Test cricket got a pulsating makeover as Australia claimed a thrilling three-wicket win over New Zealand in the first Test in the game's 138-year history to be played under lights. Thirty-seven wickets tumbled in three days as the pink ball dominated the bat, in stark contrast to the run-laden low-attended first two Tests in Brisbane and Perth.

The crowds loved the experience with a total attendance of 123,736 fans thronging into Adelaide Oval over the three lively days. The opening day gate of 47,441 was the biggest at the Adelaide Test since the famous 1932-33 'bodyline' series.

Host broadcaster, the Nine Network, was also beaming with 3.19 million prime-time TV viewers across the nation watching Sunday's last day, far more than normal for the third day of a Test. Rival skippers Steve Smith and Brendon McCullum were in unison about the success of the initiative.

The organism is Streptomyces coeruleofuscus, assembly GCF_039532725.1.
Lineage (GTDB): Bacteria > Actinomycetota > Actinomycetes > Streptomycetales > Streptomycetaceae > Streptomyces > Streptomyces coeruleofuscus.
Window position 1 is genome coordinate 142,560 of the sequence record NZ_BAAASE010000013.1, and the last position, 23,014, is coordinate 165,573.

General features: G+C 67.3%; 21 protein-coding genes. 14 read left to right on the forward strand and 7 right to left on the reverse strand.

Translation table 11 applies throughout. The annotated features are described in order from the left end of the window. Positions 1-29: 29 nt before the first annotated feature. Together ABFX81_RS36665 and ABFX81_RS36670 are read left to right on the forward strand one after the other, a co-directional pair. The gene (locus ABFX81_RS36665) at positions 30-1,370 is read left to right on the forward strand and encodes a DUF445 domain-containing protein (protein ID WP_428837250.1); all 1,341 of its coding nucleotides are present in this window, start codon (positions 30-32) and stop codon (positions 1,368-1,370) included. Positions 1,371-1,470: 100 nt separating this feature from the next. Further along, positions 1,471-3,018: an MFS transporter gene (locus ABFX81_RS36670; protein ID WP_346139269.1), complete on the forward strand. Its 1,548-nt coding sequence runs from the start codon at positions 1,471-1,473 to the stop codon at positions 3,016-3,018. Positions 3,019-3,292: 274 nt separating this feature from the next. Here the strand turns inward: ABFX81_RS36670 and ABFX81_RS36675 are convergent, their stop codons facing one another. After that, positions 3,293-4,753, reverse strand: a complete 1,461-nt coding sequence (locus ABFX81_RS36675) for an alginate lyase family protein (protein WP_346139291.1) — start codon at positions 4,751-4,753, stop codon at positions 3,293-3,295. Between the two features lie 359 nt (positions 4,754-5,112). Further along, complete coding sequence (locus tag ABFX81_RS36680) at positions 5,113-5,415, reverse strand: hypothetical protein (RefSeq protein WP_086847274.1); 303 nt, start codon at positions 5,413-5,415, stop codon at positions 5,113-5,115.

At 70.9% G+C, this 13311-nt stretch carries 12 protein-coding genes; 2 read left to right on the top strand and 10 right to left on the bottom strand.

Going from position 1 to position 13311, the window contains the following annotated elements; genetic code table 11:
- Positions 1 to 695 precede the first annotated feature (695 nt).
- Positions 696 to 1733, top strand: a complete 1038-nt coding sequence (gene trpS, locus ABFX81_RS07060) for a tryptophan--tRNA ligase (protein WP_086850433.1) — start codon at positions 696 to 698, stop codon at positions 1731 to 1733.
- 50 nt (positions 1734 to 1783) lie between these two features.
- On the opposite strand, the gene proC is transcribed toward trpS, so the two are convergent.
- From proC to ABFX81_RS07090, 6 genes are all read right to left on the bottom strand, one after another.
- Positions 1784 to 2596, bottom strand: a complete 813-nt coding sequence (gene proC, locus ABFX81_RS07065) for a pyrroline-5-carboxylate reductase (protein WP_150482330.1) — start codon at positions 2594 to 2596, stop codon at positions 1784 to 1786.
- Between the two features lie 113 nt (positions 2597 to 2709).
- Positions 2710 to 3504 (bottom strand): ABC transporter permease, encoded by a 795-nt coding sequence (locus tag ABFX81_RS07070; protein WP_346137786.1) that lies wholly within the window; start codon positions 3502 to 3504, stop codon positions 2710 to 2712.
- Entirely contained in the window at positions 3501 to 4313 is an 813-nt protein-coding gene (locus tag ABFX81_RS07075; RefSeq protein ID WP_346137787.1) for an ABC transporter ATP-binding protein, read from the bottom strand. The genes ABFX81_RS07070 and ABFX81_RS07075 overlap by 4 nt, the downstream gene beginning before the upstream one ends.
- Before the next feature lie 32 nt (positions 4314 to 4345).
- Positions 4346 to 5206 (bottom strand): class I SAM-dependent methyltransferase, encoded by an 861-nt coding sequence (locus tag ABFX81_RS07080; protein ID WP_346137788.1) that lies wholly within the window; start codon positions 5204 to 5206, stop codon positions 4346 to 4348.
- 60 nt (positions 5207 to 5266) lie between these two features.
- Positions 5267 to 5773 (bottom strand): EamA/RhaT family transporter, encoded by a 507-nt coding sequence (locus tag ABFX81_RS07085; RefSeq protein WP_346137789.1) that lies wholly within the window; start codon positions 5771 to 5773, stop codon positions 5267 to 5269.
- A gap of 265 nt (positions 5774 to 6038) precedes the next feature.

"The whole Test match was a great innovation, it was a great spectacle, and to get 120,000 people through the gates in three days is absolutely amazing," said Australia's Smith. McCullum enthused: "It's a great concept. Overall, it's a roaring success - 120,000 people turning up over three days. People are voting with their feet. I think it's here to stay, which is great."

The glowing praise appeared to justify Cricket Australia's bold initiative and is emboldening them to flag the prospect of two more day-night Tests when South Africa and Pakistan tour next year. The national body see day-night cricket along with the luminous pink-ball as the panacea to arrest dwindling interest in the traditional five-day format.

Based on the initial evidence, day-night Tests look set to become part of global cricket schedules for years to come.

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